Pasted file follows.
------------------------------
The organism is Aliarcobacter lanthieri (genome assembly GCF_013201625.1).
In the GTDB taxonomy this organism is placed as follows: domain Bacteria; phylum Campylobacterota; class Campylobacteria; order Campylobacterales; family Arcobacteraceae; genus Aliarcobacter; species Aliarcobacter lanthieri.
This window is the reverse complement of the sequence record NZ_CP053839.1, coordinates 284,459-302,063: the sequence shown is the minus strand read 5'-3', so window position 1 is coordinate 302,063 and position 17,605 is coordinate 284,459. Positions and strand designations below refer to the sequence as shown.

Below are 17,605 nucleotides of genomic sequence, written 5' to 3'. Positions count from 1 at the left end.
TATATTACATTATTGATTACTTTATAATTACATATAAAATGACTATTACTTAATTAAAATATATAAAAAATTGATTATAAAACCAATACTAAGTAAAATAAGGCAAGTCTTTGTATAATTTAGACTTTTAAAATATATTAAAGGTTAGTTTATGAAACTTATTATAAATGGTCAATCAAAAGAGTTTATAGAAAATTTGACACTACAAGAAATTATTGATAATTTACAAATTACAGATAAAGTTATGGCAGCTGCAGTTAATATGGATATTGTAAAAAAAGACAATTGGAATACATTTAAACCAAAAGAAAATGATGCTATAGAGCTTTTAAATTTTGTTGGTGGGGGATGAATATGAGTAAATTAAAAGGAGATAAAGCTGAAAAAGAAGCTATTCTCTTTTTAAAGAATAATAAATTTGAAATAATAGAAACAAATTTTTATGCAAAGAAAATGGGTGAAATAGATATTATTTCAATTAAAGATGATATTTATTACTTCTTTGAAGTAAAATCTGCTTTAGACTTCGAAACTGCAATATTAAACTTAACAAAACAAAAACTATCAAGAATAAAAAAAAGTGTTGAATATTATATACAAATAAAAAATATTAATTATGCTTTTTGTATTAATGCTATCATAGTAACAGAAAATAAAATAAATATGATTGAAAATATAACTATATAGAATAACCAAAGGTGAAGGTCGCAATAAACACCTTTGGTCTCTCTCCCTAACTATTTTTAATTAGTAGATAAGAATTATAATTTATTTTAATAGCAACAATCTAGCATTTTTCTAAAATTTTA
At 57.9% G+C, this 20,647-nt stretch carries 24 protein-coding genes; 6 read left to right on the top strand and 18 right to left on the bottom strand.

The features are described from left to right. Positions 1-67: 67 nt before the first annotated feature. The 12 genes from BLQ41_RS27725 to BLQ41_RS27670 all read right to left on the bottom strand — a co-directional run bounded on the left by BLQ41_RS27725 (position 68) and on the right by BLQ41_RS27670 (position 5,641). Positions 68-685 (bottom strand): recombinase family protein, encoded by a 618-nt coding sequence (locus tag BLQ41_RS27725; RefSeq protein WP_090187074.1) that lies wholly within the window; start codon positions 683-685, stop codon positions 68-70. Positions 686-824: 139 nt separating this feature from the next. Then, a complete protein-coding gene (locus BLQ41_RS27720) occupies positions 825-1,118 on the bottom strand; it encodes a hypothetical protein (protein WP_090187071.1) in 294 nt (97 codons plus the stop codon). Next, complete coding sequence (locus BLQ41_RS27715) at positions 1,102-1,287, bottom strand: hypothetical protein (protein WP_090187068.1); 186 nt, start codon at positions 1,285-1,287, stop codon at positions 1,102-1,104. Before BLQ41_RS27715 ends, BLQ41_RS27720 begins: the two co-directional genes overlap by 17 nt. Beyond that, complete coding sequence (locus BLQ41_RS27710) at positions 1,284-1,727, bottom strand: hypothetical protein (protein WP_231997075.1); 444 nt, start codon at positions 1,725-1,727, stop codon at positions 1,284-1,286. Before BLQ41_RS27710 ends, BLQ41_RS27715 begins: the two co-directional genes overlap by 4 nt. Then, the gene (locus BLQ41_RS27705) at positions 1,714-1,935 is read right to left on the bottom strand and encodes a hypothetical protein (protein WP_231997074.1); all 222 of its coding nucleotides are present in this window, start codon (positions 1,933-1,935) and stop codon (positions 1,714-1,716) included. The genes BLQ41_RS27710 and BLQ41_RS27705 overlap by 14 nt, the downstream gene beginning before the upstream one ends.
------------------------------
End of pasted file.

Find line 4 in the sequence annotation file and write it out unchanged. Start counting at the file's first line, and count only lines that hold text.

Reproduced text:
Below are 17,605 nucleotides of genomic sequence, written 5' to 3'. Positions count from 1 at the left end.